I thought I heard that astronomical bodies could be ejected from a galaxy. If a body was ejected from a galaxy, could it have been ejected faster than the escape velocity of the galaxy? If that is possible would such an object, at least for a period of time, not be orbiting anything?

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    $\begingroup$ Yes. Stars not in a galaxy and therefore not orbiting anything have been observed. starchild.gsfc.nasa.gov/docs/StarChild/questions/… $\endgroup$ Commented Nov 7, 2021 at 19:23
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    $\begingroup$ @ConnorBehan This should be an answer instead of a comment imo $\endgroup$
    – jng224
    Commented Nov 7, 2021 at 19:26
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    $\begingroup$ What about the centre of galaxies? $\endgroup$
    – Gert
    Commented Nov 7, 2021 at 19:42
  • $\begingroup$ It is entirely possible Proxima Centauri isn't orbiting the Alpha Centauri binary system, and it is just passing through. If it is orbiting, the orbit period is like 500,000 years. $\endgroup$ Commented Nov 8, 2021 at 3:46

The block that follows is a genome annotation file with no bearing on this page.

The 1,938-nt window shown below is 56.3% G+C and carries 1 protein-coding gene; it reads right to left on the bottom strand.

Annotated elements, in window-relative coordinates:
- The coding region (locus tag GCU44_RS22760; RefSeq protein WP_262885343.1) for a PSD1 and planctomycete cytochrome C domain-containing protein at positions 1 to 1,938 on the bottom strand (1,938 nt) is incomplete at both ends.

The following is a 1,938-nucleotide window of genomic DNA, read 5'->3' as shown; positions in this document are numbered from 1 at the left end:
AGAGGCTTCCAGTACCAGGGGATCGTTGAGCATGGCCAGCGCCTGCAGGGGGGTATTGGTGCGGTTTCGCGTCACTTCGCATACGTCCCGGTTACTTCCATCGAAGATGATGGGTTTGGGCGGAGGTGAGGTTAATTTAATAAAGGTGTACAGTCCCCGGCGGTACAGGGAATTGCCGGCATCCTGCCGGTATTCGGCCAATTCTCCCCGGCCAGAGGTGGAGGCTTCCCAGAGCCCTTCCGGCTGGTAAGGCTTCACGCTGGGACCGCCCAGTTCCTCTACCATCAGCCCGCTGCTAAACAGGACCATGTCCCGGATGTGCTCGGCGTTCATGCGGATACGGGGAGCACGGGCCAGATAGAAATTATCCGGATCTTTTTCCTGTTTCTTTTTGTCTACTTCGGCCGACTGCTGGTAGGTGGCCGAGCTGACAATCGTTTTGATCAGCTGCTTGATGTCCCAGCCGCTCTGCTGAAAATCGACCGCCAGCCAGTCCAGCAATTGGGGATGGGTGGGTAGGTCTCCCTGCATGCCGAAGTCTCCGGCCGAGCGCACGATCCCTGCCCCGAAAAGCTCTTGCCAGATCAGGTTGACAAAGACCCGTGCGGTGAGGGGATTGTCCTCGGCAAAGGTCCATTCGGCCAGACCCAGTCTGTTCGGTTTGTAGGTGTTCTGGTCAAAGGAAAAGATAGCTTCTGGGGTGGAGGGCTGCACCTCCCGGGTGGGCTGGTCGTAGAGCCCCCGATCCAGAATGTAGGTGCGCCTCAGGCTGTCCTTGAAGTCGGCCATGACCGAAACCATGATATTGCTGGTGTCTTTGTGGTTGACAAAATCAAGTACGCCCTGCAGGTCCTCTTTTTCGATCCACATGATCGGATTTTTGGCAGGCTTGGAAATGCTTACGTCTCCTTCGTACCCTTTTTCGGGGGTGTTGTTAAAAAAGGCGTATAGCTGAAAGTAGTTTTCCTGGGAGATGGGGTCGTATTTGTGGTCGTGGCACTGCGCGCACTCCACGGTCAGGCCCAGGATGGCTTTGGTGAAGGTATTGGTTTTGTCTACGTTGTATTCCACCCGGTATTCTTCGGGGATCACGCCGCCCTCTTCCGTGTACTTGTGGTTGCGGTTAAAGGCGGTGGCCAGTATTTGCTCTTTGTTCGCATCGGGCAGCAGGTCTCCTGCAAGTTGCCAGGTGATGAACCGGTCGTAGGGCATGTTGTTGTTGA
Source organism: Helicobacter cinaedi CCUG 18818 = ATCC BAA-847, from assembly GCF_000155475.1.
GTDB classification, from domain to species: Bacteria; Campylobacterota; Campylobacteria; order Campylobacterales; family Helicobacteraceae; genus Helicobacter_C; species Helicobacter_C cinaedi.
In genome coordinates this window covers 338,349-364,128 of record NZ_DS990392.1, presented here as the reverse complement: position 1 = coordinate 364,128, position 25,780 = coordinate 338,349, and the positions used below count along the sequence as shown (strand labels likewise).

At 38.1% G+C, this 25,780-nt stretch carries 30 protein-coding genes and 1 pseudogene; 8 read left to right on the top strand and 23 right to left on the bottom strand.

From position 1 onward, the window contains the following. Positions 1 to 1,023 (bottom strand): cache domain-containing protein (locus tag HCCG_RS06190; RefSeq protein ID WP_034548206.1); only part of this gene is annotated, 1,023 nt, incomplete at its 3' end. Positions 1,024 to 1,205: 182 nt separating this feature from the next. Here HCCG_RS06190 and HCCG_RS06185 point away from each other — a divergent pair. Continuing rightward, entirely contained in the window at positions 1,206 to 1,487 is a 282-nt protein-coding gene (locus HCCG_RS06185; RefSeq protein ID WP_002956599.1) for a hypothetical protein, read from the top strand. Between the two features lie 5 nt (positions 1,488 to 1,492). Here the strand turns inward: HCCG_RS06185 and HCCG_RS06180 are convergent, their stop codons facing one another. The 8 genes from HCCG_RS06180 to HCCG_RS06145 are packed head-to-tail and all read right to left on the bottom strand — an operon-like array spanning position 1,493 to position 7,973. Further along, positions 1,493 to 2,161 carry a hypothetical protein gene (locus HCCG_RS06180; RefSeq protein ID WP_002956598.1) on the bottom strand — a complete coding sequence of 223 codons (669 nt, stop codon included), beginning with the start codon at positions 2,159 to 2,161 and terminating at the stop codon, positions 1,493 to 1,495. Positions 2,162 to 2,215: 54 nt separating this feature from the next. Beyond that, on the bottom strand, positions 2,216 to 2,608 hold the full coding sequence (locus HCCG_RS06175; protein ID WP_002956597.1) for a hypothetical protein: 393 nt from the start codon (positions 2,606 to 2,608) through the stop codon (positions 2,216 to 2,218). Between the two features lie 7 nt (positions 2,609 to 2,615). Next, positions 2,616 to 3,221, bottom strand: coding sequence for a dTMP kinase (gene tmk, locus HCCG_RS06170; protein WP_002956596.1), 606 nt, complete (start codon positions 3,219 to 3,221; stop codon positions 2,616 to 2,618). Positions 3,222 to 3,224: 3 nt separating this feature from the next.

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    $\begingroup$ @JohnAlexiou But am I correct in assuming Proxima Centuari is orbiting the center of our galaxy? $\endgroup$
    – Bob516
    Commented Nov 8, 2021 at 4:14

2 Answers 2


What Cleonis says is true (+1). But to a degree, it depends on what you mean by something and anything. There are layers of structure in the universe. On a small scale, one object may orbit another. A collection of medium scale structures mutually orbit each other. Larger scale structures do not orbit.

The layers look something like this. You can see a larger version in various Wikipedia articles, such as Local Group or Virgo Supercluster.

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Starting "small", the moon orbits the earth. The diameter of the Earth is $12,700$ km. The moon is $3500$ km. The distance between them is abut $380,000$ km, about $30$ times the diameter of Earth.

This is much closer together than the next nearest significant mass, Venus. At its closest, Venus is $38$ million km, $100$ times the Earth-moon distance. The Sun is about $150$ million km away, or about $400$ times the Earth-moon distance. So the Earth and moon are fairly isolated. The moon has a nearly circular orbit around Earth.

Likewise the planets are fairly isolated, and also have nearly circular orbits. The farthest planet is Neptune, about $30$ AU from the sun or about $4$ light-hours. ($1$ AU = $1$ Earth-Sun distance.)